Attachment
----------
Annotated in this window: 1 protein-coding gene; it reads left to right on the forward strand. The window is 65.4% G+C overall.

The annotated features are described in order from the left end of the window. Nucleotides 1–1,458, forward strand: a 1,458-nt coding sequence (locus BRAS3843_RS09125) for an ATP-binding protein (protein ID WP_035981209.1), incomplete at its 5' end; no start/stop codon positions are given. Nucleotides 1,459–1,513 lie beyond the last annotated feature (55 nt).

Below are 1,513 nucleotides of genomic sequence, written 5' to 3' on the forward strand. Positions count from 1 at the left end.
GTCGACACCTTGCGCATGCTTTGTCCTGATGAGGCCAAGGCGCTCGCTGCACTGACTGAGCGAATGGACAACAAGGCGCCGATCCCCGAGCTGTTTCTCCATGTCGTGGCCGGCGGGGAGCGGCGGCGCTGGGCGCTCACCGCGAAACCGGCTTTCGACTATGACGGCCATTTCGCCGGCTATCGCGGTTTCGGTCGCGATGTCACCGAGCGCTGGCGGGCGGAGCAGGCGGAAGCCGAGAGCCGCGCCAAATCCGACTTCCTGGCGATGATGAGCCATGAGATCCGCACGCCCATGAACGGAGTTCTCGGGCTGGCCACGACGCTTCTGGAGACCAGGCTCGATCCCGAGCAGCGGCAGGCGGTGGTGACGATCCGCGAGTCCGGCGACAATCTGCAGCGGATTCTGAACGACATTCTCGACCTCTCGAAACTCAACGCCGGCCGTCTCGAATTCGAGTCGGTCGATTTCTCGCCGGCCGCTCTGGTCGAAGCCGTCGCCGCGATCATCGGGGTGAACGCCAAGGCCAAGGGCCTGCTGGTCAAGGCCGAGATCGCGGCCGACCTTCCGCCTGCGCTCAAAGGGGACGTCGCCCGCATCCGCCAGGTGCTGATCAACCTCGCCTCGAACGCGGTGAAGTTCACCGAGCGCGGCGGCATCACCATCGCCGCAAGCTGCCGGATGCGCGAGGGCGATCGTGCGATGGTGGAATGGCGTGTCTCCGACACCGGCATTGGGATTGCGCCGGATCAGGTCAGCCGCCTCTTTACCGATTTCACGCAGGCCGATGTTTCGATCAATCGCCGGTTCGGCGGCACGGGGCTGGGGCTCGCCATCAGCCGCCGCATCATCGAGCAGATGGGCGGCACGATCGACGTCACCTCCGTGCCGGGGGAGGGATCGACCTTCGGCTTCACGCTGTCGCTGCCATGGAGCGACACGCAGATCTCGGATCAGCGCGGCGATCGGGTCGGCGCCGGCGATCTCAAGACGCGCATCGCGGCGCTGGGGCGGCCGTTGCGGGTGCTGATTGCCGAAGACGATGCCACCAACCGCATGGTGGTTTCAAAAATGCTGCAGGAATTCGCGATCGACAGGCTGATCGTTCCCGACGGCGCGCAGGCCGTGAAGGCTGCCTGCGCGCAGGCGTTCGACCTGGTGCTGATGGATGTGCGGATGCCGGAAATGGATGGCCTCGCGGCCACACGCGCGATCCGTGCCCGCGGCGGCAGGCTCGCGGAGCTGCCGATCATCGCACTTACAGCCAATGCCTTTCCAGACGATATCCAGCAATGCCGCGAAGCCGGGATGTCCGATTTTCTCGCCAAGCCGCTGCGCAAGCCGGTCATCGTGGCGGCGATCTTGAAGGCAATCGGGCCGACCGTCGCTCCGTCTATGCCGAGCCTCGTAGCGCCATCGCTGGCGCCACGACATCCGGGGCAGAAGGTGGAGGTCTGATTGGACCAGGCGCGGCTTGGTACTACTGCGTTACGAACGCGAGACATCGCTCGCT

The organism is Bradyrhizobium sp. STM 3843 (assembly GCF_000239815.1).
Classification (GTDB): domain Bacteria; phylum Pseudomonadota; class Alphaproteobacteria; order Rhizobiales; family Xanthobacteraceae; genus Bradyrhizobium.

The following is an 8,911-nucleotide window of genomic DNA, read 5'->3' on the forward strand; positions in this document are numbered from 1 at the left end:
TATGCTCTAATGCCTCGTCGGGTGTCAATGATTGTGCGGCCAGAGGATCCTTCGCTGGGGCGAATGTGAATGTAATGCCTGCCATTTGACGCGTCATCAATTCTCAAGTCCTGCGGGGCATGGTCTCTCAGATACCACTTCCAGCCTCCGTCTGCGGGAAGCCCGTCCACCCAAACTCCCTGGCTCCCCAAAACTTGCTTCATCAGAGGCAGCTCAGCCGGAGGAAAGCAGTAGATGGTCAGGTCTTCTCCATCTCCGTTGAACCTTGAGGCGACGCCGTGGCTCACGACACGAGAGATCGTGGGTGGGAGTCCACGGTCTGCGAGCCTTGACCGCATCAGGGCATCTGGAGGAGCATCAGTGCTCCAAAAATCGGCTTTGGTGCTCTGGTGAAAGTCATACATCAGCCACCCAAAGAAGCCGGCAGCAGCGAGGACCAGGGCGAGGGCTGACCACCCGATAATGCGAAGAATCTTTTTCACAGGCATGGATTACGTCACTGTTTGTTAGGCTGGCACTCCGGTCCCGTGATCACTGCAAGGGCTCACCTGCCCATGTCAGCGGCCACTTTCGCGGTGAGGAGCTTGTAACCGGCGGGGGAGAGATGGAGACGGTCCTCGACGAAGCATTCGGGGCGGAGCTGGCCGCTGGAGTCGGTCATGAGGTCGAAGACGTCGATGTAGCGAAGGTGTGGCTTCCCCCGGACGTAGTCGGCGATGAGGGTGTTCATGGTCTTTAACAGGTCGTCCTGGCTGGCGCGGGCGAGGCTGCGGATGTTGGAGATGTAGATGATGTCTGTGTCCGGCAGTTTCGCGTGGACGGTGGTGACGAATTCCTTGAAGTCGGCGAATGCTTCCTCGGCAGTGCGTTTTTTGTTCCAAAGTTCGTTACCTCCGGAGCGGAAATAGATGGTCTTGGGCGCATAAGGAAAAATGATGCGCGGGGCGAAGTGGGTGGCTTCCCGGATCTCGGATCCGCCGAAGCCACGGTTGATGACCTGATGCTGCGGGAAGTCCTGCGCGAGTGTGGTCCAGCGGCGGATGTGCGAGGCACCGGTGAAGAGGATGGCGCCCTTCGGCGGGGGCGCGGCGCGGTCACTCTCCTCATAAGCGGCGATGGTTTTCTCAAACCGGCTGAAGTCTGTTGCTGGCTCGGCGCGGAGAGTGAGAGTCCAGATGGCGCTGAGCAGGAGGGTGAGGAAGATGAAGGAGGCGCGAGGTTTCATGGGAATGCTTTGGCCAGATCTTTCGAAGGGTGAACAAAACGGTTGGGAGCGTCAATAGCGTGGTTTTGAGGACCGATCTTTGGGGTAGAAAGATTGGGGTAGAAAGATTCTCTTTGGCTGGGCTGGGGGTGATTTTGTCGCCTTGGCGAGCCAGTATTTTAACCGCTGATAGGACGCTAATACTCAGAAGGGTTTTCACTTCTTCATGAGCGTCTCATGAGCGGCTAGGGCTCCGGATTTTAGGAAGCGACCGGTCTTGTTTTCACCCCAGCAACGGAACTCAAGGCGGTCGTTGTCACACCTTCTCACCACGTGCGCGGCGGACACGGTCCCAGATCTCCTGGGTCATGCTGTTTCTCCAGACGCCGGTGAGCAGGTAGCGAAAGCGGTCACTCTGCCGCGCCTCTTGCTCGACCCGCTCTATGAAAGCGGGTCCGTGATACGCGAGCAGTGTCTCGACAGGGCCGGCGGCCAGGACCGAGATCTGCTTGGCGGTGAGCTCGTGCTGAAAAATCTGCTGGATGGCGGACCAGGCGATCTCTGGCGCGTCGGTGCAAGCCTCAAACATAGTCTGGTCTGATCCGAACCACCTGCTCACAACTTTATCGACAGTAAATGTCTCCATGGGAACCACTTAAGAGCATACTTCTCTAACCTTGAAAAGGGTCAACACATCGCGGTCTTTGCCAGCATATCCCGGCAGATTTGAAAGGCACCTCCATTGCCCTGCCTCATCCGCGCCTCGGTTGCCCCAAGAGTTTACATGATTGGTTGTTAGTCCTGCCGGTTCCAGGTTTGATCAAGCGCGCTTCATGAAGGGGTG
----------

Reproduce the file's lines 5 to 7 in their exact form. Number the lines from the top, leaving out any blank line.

The organism is Bradyrhizobium sp. STM 3843 (assembly GCF_000239815.1).
Classification (GTDB): domain Bacteria; phylum Pseudomonadota; class Alphaproteobacteria; order Rhizobiales; family Xanthobacteraceae; genus Bradyrhizobium.

The following is an 8,911-nucleotide window of genomic DNA, read 5'->3' on the forward strand; positions in this document are numbered from 1 at the left end: